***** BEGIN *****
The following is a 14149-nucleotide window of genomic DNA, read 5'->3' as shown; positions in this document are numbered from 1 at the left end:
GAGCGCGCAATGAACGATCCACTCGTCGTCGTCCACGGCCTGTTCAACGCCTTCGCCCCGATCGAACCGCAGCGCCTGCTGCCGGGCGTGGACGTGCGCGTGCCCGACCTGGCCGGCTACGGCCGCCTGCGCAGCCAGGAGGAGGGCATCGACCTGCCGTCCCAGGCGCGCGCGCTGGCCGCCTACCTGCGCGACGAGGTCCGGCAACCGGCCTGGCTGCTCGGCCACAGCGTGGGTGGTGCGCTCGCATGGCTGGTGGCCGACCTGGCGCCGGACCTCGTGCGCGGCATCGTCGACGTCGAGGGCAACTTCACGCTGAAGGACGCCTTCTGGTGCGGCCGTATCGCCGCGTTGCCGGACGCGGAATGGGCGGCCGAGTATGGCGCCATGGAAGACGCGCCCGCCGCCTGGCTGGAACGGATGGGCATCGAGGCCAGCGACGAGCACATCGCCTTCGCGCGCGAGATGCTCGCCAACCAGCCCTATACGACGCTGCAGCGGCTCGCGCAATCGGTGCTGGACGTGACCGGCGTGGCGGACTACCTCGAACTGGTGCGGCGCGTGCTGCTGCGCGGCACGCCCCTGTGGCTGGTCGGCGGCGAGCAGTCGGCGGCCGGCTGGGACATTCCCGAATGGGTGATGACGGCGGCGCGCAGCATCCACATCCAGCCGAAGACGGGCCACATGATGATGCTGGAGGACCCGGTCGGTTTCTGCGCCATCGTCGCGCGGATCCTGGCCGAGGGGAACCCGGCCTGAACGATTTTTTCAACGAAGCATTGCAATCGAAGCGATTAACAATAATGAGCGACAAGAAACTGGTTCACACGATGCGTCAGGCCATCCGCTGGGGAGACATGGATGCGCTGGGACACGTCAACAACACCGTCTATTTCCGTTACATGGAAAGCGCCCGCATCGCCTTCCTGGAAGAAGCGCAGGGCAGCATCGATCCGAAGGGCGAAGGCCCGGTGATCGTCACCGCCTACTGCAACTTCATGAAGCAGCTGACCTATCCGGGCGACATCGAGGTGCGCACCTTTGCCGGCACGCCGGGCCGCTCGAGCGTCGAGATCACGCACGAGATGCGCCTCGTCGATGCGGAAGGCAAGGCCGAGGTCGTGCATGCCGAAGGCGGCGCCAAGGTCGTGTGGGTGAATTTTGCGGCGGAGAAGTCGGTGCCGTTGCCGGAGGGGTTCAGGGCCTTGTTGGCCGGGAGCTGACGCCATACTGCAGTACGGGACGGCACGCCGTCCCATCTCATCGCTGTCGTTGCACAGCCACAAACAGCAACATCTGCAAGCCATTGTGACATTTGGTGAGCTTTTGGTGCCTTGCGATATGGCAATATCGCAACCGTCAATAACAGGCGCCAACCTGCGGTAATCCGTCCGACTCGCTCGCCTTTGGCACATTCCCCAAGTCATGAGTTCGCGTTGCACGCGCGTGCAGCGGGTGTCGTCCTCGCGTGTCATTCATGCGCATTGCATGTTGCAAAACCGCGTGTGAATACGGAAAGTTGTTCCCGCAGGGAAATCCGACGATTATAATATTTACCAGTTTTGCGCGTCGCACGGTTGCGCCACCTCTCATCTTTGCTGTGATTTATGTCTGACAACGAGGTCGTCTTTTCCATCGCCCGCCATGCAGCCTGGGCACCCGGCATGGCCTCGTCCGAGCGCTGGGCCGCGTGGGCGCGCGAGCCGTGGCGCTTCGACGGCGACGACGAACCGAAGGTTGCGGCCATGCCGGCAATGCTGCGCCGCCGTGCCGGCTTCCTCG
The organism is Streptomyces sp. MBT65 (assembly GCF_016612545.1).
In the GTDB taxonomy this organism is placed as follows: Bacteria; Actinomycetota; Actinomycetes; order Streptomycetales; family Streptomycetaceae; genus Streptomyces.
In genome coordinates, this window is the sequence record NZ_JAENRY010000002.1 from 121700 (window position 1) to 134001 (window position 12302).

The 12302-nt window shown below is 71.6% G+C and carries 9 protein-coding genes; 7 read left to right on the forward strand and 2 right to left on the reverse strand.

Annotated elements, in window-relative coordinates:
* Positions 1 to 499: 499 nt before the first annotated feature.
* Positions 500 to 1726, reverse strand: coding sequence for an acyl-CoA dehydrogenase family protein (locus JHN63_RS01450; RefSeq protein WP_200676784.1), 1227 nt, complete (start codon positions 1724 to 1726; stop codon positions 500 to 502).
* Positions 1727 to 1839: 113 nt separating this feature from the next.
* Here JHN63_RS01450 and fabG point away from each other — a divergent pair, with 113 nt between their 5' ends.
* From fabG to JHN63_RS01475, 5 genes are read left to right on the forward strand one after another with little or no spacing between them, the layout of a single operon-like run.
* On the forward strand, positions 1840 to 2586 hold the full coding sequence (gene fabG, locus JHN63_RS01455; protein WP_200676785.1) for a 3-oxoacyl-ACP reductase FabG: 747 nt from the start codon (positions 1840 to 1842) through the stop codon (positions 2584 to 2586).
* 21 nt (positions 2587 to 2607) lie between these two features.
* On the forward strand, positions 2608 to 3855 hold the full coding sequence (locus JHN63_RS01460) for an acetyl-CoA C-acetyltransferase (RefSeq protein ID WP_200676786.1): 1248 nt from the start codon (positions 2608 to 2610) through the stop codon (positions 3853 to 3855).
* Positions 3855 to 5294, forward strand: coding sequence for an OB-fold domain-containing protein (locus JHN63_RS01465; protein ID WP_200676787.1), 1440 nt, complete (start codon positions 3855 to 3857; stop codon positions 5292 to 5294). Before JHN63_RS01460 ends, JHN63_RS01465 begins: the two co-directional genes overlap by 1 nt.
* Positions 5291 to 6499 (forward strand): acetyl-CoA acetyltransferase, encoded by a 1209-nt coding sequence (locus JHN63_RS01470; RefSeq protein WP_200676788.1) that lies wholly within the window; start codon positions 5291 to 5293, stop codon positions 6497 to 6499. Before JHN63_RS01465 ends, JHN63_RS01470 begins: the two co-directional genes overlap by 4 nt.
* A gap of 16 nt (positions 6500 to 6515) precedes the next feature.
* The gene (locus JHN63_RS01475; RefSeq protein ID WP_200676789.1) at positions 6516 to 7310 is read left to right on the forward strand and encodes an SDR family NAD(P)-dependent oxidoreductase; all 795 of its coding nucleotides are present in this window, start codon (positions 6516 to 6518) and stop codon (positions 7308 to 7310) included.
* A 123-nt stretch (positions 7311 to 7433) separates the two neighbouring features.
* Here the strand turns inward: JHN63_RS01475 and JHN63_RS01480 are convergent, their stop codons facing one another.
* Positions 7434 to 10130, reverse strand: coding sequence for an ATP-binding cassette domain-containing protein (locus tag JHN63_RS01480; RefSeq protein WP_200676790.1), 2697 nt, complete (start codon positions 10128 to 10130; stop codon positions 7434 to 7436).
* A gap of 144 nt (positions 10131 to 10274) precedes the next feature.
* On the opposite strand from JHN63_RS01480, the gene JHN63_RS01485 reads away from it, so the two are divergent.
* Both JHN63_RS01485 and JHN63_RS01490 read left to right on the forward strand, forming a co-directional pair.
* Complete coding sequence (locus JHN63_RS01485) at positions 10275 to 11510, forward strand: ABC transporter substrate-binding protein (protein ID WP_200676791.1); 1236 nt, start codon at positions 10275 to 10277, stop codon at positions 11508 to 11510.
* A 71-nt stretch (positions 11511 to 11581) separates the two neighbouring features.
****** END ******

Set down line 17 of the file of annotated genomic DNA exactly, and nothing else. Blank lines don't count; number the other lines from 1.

* Positions 5291 to 6499 (forward strand): acetyl-CoA acetyltransferase, encoded by a 1209-nt coding sequence (locus JHN63_RS01470; RefSeq protein WP_200676788.1) that lies wholly within the window; start codon positions 5291 to 5293, stop codon positions 6497 to 6499. Before JHN63_RS01465 ends, JHN63_RS01470 begins: the two co-directional genes overlap by 4 nt.